35 Elgin Street, Colborne
Roll No. 1411-012-030-31600 – Cramahe Township Ontario
It is a very typical Ontario Farmhouse but does not have the “Gothic” features some of these large century homes have.
The property is typical in the fact that it has a prominent gable end with a “T” shaped two story wing.
Nestled into the wing on the left facade is a wonderful mid century Victorian vestibule which is surrounded by plantings and obviously no longer in use. The right wing has a gable roof line and a front door. The gable end has a three panel bay window at ground level.
There is a one story addition on the back and what appears to be a shed behind that.
The building is covered in the narrow clapboard of the era which has been painted an historical colour.
All the windows are two over two pane and look original and they all have a very subtle Tudor shaped drip mold. The front door in the wing has a glass transom and sidelights which are probably original to the house, under a small covered porch.
The roof is cross gable with an extra gable peak over the front door and a central chimney. There is no particular Victorian embellishment such as “S” brackets or gingerbread and there is a rubble stone foundation common to the mid 1800s.
History or Associative Value
Henry Brown, a Pennsylvania born carpenter, acquired this property in the 1870s, half in 1874 and the other half in 1877. Thereafter it was sold as a single block to a Trenton grain dealer, William Ford Baker, in 1880. A year later William Peck, a machinist, bought it. Subsequently, a series of farmers owned this property. Today it is the only century property on Elgin Street, South of Highway 2, which give it a certain distinction.
Additional Historical and Genealogical Information
The Crown granted Concession 1, Lot 30 to Joseph Keeler (1763-1839) on 6 December 1803 (LINK?). This Lot consists of 200 acres now bounded on the north by King Street, on the west by Elgin Street, and on the east by the driveway to the derelict house just west of the Streamside Drive subdivision. The southern limit of Concession 1, Lot 30 is now in the eastern end of the Ogden Point quarry.
On 18 January 1812, Keeler sold the northern 150 acres of this property to George Asahel Palmer (1761-1833) (LINK?), apparently in exchange for Concession 2, Lot 31, which Palmer had sold Keeler 6 days earlier (12 January 1812).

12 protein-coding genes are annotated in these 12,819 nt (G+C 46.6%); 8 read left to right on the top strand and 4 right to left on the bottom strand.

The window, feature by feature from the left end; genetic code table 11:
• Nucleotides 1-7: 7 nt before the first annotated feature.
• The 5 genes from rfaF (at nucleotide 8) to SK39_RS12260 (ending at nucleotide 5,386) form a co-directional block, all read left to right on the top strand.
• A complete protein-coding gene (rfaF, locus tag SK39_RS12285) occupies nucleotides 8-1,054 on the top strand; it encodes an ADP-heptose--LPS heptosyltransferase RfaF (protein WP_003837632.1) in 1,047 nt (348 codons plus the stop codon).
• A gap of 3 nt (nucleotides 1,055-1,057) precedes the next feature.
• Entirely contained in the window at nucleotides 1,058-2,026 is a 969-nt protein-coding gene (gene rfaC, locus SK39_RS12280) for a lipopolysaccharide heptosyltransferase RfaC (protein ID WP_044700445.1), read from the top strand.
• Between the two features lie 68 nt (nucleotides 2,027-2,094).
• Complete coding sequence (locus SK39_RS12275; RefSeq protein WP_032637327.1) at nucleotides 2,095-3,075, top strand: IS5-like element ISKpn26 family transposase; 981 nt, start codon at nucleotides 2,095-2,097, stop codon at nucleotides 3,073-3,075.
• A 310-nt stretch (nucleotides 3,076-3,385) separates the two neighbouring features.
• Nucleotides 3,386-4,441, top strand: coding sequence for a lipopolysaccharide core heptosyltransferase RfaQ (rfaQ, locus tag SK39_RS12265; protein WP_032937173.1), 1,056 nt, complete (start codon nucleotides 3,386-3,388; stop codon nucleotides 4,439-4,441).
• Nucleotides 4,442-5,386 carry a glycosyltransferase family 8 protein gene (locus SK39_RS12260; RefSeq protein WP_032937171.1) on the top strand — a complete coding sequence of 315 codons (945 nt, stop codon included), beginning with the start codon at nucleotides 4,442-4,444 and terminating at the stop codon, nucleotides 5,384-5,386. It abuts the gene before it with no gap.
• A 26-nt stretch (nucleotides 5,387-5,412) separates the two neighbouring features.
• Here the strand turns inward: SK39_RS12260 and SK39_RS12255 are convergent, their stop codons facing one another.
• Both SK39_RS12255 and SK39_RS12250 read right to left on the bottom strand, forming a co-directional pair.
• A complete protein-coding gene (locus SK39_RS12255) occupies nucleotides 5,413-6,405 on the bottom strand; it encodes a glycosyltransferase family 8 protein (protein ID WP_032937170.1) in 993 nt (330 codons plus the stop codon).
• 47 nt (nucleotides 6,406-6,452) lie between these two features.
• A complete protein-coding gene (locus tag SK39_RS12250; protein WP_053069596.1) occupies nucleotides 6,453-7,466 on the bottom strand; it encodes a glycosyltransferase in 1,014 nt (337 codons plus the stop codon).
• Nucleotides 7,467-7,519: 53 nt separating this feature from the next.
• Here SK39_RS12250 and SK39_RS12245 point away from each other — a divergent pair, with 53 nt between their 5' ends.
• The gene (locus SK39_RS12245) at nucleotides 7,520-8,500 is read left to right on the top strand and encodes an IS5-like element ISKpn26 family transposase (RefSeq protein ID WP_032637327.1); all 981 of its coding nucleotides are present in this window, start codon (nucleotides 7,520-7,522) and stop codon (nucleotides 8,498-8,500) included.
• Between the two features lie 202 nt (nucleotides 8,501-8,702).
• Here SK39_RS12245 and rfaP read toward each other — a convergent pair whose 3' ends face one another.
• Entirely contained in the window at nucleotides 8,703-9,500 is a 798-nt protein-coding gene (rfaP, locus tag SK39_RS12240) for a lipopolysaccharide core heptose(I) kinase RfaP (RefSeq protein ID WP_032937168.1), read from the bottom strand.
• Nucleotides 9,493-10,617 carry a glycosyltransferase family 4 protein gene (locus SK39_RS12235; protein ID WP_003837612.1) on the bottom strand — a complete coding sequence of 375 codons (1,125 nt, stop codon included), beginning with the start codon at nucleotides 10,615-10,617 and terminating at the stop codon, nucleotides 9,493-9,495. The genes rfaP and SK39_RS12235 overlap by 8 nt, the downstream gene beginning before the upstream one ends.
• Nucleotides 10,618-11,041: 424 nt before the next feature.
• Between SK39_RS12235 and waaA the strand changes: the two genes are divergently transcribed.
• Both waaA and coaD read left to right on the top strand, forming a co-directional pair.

Palmer sold the eastern third of his 150 acres in 1819 but he retained the remaining 100 acres in the northwestern part of Lot 30 until 9 April 1831, when he sold them to James D. Goslee (1794-1865) (LINK?). Goslee transferred these 100 acres (minus the Grand Trunk Railway right-of-way, which he had sold in 1855) to his son George Goslee (1823-1882) on 1 March 1856. Ownership then passed to the Trust and Loan Company of Upper Canada on 20 August 1858 and then to George Goslee’s brother-in- law John Merriam Grover (1815-1888) on 12 June 1860.
Grover had the property surveyed and subdivided (the Grover Plan), and started selling off small parcels in 1864. What he still owned by 5 September 1868, including Grover Lots 49 and 50, he sold to Willet McConnell Platt (1820-1902), a Brighton lumber merchant.
In a quit claim grant on 11 March 1873 Platt gave up his claim to the land to Almira G. Foley (1807-1893), John M. Grover’s sister and the widow of James Foley (1810-1864). Grover Lot 50, at the corner of Elgin and Princess Streets (the latter of which no longer exists) was sold by Almira Foley to Henry Brown (1846-1929) on 24 July 1874 and on 29 June 1877 she also sold him the adjacent Grover Lot 49. Thereafter Lots 49 and 50 were to be transferred as a single block of property.
Jacob Henry Brown (invariably called “Henry” in records) was a carpenter. He was born in Pennsylvania. His wife was Joan Reive (1855-1906) and there were eight children: Grace (1876-1955), Lewis (1878-1898), Jay (1880-1865), Charles (1882-1974), Agnes (1885-1963), Florence (1889-1953), Amelia (1892-?), and Marian (1898-1979). In 1911 he remarried, this time to Adeline Elizabeth Alley (1846-1923). Brown died in 1929 of gangrene following surgical removal of a tumour from his ear.